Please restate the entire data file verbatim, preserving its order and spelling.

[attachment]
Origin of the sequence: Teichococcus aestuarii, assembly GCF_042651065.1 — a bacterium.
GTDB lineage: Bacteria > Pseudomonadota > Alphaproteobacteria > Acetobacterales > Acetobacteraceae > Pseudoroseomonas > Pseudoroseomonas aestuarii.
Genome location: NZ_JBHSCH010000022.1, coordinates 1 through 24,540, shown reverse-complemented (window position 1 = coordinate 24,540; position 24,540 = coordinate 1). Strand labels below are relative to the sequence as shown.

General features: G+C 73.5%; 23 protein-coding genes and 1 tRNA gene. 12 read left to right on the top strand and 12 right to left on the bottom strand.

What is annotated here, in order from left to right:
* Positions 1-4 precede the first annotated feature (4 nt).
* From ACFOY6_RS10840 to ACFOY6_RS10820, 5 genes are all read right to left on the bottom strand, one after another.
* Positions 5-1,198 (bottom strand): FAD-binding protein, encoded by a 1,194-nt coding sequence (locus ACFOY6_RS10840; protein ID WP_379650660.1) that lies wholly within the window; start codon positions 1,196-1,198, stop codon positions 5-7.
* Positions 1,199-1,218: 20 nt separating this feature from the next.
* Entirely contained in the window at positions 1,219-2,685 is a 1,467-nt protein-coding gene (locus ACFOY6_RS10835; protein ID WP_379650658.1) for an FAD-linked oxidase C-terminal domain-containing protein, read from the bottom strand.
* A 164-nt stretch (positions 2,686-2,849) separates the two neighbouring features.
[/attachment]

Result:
Origin of the sequence: Teichococcus aestuarii, assembly GCF_042651065.1 — a bacterium.
GTDB lineage: Bacteria > Pseudomonadota > Alphaproteobacteria > Acetobacterales > Acetobacteraceae > Pseudoroseomonas > Pseudoroseomonas aestuarii.
Genome location: NZ_JBHSCH010000022.1, coordinates 1 through 24,540, shown reverse-complemented (window position 1 = coordinate 24,540; position 24,540 = coordinate 1). Strand labels below are relative to the sequence as shown.

General features: G+C 73.5%; 23 protein-coding genes and 1 tRNA gene. 12 read left to right on the top strand and 12 right to left on the bottom strand.

What is annotated here, in order from left to right:
* Positions 1-4 precede the first annotated feature (4 nt).
* From ACFOY6_RS10840 to ACFOY6_RS10820, 5 genes are all read right to left on the bottom strand, one after another.
* Positions 5-1,198 (bottom strand): FAD-binding protein, encoded by a 1,194-nt coding sequence (locus ACFOY6_RS10840; protein ID WP_379650660.1) that lies wholly within the window; start codon positions 1,196-1,198, stop codon positions 5-7.
* Positions 1,199-1,218: 20 nt separating this feature from the next.
* Entirely contained in the window at positions 1,219-2,685 is a 1,467-nt protein-coding gene (locus ACFOY6_RS10835; protein ID WP_379650658.1) for an FAD-linked oxidase C-terminal domain-containing protein, read from the bottom strand.
* A 164-nt stretch (positions 2,686-2,849) separates the two neighbouring features.